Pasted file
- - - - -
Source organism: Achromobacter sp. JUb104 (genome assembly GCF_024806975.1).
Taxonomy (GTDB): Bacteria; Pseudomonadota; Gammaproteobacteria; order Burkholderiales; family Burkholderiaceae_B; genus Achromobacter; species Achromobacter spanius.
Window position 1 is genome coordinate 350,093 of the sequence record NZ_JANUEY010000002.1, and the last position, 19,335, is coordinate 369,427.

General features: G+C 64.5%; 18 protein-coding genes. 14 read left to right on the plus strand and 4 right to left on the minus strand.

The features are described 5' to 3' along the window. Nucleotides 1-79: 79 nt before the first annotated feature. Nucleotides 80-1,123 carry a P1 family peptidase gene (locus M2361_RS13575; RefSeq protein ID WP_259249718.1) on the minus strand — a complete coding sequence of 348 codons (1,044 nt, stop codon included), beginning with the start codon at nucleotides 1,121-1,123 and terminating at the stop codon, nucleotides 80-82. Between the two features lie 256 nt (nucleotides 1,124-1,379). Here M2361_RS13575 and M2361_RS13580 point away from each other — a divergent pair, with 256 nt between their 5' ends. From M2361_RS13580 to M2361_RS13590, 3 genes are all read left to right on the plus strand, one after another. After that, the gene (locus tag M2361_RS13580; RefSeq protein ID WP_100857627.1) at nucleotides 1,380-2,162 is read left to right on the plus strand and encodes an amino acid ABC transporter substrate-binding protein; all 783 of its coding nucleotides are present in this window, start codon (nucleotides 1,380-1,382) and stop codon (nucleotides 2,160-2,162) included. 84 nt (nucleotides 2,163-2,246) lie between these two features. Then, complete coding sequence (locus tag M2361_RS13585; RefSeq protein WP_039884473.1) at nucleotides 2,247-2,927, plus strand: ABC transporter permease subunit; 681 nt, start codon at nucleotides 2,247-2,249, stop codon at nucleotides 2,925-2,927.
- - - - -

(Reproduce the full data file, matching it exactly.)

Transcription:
Source organism: Achromobacter sp. JUb104 (genome assembly GCF_024806975.1).
Taxonomy (GTDB): Bacteria; Pseudomonadota; Gammaproteobacteria; order Burkholderiales; family Burkholderiaceae_B; genus Achromobacter; species Achromobacter spanius.
Window position 1 is genome coordinate 350,093 of the sequence record NZ_JANUEY010000002.1, and the last position, 19,335, is coordinate 369,427.

General features: G+C 64.5%; 18 protein-coding genes. 14 read left to right on the plus strand and 4 right to left on the minus strand.

The features are described 5' to 3' along the window. Nucleotides 1-79: 79 nt before the first annotated feature. Nucleotides 80-1,123 carry a P1 family peptidase gene (locus M2361_RS13575; RefSeq protein ID WP_259249718.1) on the minus strand — a complete coding sequence of 348 codons (1,044 nt, stop codon included), beginning with the start codon at nucleotides 1,121-1,123 and terminating at the stop codon, nucleotides 80-82. Between the two features lie 256 nt (nucleotides 1,124-1,379). Here M2361_RS13575 and M2361_RS13580 point away from each other — a divergent pair, with 256 nt between their 5' ends. From M2361_RS13580 to M2361_RS13590, 3 genes are all read left to right on the plus strand, one after another. After that, the gene (locus tag M2361_RS13580; RefSeq protein ID WP_100857627.1) at nucleotides 1,380-2,162 is read left to right on the plus strand and encodes an amino acid ABC transporter substrate-binding protein; all 783 of its coding nucleotides are present in this window, start codon (nucleotides 1,380-1,382) and stop codon (nucleotides 2,160-2,162) included. 84 nt (nucleotides 2,163-2,246) lie between these two features. Then, complete coding sequence (locus tag M2361_RS13585; RefSeq protein WP_039884473.1) at nucleotides 2,247-2,927, plus strand: ABC transporter permease subunit; 681 nt, start codon at nucleotides 2,247-2,249, stop codon at nucleotides 2,925-2,927.